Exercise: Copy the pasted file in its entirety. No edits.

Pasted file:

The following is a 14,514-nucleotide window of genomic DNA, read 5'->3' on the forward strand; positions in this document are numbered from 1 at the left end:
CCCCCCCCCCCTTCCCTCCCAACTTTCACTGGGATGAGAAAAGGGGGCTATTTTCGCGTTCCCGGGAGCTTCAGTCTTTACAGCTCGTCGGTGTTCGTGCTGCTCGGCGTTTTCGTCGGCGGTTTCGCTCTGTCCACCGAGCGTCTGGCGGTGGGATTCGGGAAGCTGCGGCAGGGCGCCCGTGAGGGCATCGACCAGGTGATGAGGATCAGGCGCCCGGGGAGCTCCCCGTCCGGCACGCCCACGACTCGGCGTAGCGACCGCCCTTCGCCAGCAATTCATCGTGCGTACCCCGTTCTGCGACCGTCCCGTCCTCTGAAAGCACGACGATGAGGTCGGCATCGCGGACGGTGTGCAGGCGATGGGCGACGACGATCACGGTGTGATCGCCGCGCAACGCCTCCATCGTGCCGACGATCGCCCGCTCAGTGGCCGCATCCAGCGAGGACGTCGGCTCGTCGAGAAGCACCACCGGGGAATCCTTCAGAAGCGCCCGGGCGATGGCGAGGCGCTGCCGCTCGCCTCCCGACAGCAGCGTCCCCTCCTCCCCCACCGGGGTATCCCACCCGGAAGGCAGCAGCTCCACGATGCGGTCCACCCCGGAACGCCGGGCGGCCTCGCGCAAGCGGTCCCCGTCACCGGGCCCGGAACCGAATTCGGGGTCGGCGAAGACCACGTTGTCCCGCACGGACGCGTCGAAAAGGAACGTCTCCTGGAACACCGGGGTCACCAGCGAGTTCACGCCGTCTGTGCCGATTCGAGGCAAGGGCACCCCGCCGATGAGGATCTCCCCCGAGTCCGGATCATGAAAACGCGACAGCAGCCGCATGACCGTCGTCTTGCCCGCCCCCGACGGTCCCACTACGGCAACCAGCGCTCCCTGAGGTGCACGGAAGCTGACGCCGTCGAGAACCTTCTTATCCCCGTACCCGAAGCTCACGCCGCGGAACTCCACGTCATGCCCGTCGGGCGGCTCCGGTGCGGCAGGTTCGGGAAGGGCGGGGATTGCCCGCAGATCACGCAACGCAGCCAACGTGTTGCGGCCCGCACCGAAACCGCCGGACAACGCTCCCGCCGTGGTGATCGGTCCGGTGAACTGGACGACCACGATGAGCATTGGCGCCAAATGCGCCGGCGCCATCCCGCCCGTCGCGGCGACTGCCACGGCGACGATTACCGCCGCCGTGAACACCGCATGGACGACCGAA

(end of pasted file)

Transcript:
The following is a 14,514-nucleotide window of genomic DNA, read 5'->3' on the forward strand; positions in this document are numbered from 1 at the left end:
CCCCCCCCCCCTTCCCTCCCAACTTTCACTGGGATGAGAAAAGGGGGCTATTTTCGCGTTCCCGGGAGCTTCAGTCTTTACAGCTCGTCGGTGTTCGTGCTGCTCGGCGTTTTCGTCGGCGGTTTCGCTCTGTCCACCGAGCGTCTGGCGGTGGGATTCGGGAAGCTGCGGCAGGGCGCCCGTGAGGGCATCGACCAGGTGATGAGGATCAGGCGCCCGGGGAGCTCCCCGTCCGGCACGCCCACGACTCGGCGTAGCGACCGCCCTTCGCCAGCAATTCATCGTGCGTACCCCGTTCTGCGACCGTCCCGTCCTCTGAAAGCACGACGATGAGGTCGGCATCGCGGACGGTGTGCAGGCGATGGGCGACGACGATCACGGTGTGATCGCCGCGCAACGCCTCCATCGTGCCGACGATCGCCCGCTCAGTGGCCGCATCCAGCGAGGACGTCGGCTCGTCGAGAAGCACCACCGGGGAATCCTTCAGAAGCGCCCGGGCGATGGCGAGGCGCTGCCGCTCGCCTCCCGACAGCAGCGTCCCCTCCTCCCCCACCGGGGTATCCCACCCGGAAGGCAGCAGCTCCACGATGCGGTCCACCCCGGAACGCCGGGCGGCCTCGCGCAAGCGGTCCCCGTCACCGGGCCCGGAACCGAATTCGGGGTCGGCGAAGACCACGTTGTCCCGCACGGACGCGTCGAAAAGGAACGTCTCCTGGAACACCGGGGTCACCAGCGAGTTCACGCCGTCTGTGCCGATTCGAGGCAAGGGCACCCCGCCGATGAGGATCTCCCCCGAGTCCGGATCATGAAAACGCGACAGCAGCCGCATGACCGTCGTCTTGCCCGCCCCCGACGGTCCCACTACGGCAACCAGCGCTCCCTGAGGTGCACGGAAGCTGACGCCGTCGAGAACCTTCTTATCCCCGTACCCGAAGCTCACGCCGCGGAACTCCACGTCATGCCCGTCGGGCGGCTCCGGTGCGGCAGGTTCGGGAAGGGCGGGGATTGCCCGCAGATCACGCAACGCAGCCAACGTGTTGCGGCCCGCACCGAAACCGCCGGACAACGCTCCCGCCGTGGTGATCGGTCCGGTGAACTGGACGACCACGATGAGCATTGGCGCCAAATGCGCCGGCGCCATCCCGCCCGTCGCGGCGACTGCCACGGCGACGATTACCGCCGCCGTGAACACCGCATGGACGACCGAA